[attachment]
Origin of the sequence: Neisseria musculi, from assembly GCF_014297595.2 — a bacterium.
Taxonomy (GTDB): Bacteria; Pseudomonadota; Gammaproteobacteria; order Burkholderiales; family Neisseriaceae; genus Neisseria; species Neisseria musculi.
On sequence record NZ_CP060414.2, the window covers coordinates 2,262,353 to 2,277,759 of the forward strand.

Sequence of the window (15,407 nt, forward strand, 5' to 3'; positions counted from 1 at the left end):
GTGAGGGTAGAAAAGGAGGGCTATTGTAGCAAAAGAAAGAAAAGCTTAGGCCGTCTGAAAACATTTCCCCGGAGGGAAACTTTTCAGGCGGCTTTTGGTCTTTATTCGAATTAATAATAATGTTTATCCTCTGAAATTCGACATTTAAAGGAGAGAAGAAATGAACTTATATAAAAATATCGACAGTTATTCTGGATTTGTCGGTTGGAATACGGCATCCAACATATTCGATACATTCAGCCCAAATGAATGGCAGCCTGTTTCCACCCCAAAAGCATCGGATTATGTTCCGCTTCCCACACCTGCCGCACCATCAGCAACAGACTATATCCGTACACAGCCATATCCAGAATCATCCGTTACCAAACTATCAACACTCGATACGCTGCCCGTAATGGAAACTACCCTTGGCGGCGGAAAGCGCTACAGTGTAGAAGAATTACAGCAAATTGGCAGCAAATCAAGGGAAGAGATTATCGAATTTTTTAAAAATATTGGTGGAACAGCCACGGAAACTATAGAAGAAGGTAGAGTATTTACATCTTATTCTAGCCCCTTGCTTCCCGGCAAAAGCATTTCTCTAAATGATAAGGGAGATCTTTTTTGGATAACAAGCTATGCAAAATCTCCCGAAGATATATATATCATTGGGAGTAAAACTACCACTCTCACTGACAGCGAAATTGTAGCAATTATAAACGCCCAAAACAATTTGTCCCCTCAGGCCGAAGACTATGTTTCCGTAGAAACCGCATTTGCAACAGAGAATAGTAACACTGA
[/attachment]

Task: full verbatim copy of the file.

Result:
Origin of the sequence: Neisseria musculi, from assembly GCF_014297595.2 — a bacterium.
Taxonomy (GTDB): Bacteria; Pseudomonadota; Gammaproteobacteria; order Burkholderiales; family Neisseriaceae; genus Neisseria; species Neisseria musculi.
On sequence record NZ_CP060414.2, the window covers coordinates 2,262,353 to 2,277,759 of the forward strand.

Sequence of the window (15,407 nt, forward strand, 5' to 3'; positions counted from 1 at the left end):
GTGAGGGTAGAAAAGGAGGGCTATTGTAGCAAAAGAAAGAAAAGCTTAGGCCGTCTGAAAACATTTCCCCGGAGGGAAACTTTTCAGGCGGCTTTTGGTCTTTATTCGAATTAATAATAATGTTTATCCTCTGAAATTCGACATTTAAAGGAGAGAAGAAATGAACTTATATAAAAATATCGACAGTTATTCTGGATTTGTCGGTTGGAATACGGCATCCAACATATTCGATACATTCAGCCCAAATGAATGGCAGCCTGTTTCCACCCCAAAAGCATCGGATTATGTTCCGCTTCCCACACCTGCCGCACCATCAGCAACAGACTATATCCGTACACAGCCATATCCAGAATCATCCGTTACCAAACTATCAACACTCGATACGCTGCCCGTAATGGAAACTACCCTTGGCGGCGGAAAGCGCTACAGTGTAGAAGAATTACAGCAAATTGGCAGCAAATCAAGGGAAGAGATTATCGAATTTTTTAAAAATATTGGTGGAACAGCCACGGAAACTATAGAAGAAGGTAGAGTATTTACATCTTATTCTAGCCCCTTGCTTCCCGGCAAAAGCATTTCTCTAAATGATAAGGGAGATCTTTTTTGGATAACAAGCTATGCAAAATCTCCCGAAGATATATATATCATTGGGAGTAAAACTACCACTCTCACTGACAGCGAAATTGTAGCAATTATAAACGCCCAAAACAATTTGTCCCCTCAGGCCGAAGACTATGTTTCCGTAGAAACCGCATTTGCAACAGAGAATAGTAACACTGA